Included in this air check is one complete Pepsi Cola commercial who sponsored this program.            
#7685: BARRY GRAY SHOW, THE
1964-10-12, WMCA, 45 min.
Vaughn Meader, Barry Gray, Robert F Kennedy, Averell Harriman, William S Canon, Theodore Tennewald, Edward N Costikyan

Radio talk show host Barry Gray interviews Rev William S Canon, comedian Vaughn Meader, New York City Democratic leader Edward N Costikyan, and judge Theodore Tennewald.

Gray plays excerpts of candid audio recordings talking to Senator Robert F Kennedy briefing Governor Averell Harriman about the Valachi probe.             
#14629: BARRY GRAY INTERVIEWS, THE: WMCA RADIO
1964-10-13, WMCA, min.
Barry Gray, Robert F. Kennedy

Barry Gray was an American radio personality, often referred to as "the father of talk radio." His late-night New York City radio talk show was carried by WOR radio and then later by WMCA. 

Barry Gray returned to WMCA in 1950, and stayed there for 39 years, refining the talk show format still utilized today. During the 1960s, he was in the odd position of having an 11 p.m.-1 a.m. late-night talk show on a station otherwise dominated by Top 40 music and the youth-targeted "Good Guys" disc jockey campaign. But for teenagers who kept their radios on into the night, Gray's show was a window into the high-brow New York culture of the 1940s and 1950s.

Campaigning with Robert F. Kennedy. 



Host: Barry Gray.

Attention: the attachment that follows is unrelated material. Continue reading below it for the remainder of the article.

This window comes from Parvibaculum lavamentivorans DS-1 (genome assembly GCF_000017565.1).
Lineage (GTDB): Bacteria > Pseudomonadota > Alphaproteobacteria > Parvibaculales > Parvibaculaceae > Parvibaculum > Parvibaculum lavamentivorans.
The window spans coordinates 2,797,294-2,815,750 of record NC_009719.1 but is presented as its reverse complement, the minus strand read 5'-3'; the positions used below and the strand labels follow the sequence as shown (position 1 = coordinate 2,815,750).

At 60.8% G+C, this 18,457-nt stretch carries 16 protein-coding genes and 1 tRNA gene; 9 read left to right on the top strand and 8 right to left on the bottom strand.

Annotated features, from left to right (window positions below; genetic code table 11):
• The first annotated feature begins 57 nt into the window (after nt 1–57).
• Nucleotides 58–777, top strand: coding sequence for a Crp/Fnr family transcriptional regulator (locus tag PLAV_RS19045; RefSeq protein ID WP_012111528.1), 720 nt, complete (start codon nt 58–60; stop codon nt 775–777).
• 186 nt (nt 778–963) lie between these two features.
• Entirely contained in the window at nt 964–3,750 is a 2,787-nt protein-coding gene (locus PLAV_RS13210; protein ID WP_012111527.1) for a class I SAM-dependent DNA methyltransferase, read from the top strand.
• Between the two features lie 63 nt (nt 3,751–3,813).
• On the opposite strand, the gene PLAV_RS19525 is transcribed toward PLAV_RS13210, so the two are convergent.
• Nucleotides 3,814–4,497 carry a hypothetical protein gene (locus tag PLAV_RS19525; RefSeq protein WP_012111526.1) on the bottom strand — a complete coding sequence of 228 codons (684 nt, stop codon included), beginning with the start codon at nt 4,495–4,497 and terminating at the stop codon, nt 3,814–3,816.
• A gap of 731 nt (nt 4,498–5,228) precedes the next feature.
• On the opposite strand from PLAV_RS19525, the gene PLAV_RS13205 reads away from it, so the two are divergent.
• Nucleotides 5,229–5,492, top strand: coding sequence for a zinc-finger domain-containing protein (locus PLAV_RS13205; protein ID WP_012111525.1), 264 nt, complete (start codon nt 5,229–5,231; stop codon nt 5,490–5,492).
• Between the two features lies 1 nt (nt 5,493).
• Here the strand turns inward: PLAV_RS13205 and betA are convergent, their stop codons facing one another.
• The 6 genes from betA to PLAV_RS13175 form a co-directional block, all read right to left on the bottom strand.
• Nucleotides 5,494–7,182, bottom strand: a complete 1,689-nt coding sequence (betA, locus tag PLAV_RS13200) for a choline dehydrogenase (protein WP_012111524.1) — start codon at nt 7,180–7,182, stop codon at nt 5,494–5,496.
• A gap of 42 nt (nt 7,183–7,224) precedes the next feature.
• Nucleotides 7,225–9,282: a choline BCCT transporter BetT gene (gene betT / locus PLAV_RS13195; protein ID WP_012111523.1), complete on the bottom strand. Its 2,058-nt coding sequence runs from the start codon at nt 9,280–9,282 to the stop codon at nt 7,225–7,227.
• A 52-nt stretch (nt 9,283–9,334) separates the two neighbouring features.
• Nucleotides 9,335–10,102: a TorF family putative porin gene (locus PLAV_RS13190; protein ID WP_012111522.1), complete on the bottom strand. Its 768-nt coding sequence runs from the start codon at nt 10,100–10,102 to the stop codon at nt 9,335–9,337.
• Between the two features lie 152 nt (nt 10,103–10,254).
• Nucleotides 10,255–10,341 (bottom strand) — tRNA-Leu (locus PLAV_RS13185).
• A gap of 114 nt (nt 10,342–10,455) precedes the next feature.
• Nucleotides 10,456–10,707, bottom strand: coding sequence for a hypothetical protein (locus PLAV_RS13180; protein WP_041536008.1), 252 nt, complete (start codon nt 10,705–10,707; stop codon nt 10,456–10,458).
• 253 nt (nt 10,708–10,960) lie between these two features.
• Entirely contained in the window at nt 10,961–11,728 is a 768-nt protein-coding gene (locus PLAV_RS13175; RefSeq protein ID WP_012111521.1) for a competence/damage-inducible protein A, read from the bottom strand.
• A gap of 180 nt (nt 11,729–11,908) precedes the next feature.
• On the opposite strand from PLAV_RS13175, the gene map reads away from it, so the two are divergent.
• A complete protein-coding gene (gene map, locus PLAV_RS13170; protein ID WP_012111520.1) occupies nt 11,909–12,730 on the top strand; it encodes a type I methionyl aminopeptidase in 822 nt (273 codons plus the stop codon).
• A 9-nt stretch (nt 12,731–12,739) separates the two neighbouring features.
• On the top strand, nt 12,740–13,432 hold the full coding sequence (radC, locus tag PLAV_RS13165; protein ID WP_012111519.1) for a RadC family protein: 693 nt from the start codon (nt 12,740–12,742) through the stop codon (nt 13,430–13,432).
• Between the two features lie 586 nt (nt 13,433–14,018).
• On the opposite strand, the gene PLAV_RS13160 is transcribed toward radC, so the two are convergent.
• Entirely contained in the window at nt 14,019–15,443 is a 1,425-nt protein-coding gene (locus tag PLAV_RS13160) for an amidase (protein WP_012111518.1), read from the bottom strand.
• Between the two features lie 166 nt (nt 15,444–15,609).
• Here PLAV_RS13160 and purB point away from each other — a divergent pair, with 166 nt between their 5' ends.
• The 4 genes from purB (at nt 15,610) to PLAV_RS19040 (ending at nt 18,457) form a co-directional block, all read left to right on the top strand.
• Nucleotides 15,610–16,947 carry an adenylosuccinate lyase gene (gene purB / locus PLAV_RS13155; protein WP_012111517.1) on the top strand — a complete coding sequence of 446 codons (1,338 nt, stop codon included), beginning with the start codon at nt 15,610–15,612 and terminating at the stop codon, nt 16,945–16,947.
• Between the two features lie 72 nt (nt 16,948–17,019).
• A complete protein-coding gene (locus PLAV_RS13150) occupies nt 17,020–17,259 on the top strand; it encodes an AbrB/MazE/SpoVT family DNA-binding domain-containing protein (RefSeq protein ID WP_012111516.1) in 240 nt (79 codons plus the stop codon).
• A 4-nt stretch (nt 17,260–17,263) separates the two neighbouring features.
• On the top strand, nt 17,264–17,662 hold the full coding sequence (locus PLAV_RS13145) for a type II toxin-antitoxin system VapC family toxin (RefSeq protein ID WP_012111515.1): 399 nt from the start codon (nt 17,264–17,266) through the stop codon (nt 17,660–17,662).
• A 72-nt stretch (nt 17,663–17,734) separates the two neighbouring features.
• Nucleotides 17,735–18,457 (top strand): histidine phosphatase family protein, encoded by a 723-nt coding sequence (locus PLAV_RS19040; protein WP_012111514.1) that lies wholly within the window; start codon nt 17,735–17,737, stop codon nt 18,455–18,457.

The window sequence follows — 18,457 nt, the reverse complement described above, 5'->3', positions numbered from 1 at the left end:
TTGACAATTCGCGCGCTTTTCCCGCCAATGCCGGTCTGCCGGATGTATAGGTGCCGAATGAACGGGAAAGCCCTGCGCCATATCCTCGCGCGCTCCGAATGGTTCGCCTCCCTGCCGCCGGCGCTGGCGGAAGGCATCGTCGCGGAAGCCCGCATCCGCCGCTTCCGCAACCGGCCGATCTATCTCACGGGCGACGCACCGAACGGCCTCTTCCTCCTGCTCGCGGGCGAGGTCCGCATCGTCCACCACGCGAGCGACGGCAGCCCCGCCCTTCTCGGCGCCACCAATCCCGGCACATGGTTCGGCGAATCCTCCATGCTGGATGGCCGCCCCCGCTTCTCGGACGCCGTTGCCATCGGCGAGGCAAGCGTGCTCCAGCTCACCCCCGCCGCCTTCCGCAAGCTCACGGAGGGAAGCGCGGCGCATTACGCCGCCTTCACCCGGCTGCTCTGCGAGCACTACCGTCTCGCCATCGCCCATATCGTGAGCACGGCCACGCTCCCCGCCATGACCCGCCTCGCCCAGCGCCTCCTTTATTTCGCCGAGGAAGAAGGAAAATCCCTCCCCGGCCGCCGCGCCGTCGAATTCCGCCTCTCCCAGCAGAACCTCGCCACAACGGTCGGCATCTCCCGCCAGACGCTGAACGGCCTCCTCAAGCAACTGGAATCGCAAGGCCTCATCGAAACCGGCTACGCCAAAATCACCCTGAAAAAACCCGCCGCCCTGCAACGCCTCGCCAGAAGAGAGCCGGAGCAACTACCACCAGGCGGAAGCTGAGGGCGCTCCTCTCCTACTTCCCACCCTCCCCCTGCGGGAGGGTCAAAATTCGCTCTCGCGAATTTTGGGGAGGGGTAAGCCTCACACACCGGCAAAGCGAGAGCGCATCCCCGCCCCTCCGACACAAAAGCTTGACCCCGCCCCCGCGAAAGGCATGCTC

#14660: BARRY GRAY INTERVIEWS, THE: WMCA RADIO
1964-10-29, WMCA, min.
Barry Gray, Robert Kennedy, Kenneth Keating

Barry Gray was an American radio personality, often referred to as "the father of talk radio." His late-night New York City radio talk show was carried by WOR radio and then later by WMCA. 

Barry Gray returned to WMCA in 1950, and stayed there for 39 years, refining the talk show format still utilized today. During the 1960s, he was in the odd position of having an 11 p.m.-1 a.m. late-night talk show on a station otherwise dominated by Top 40 music and the youth-targeted "Good Guys" disc jockey campaign. But for teenagers who kept their radios on into the night, Gray's show was a window into the high-brow New York culture of the 1940s and 1950s.

Tonight's broadcast: Comment on Kennedy-Keating fracas, (Keating debating an "empty chair.")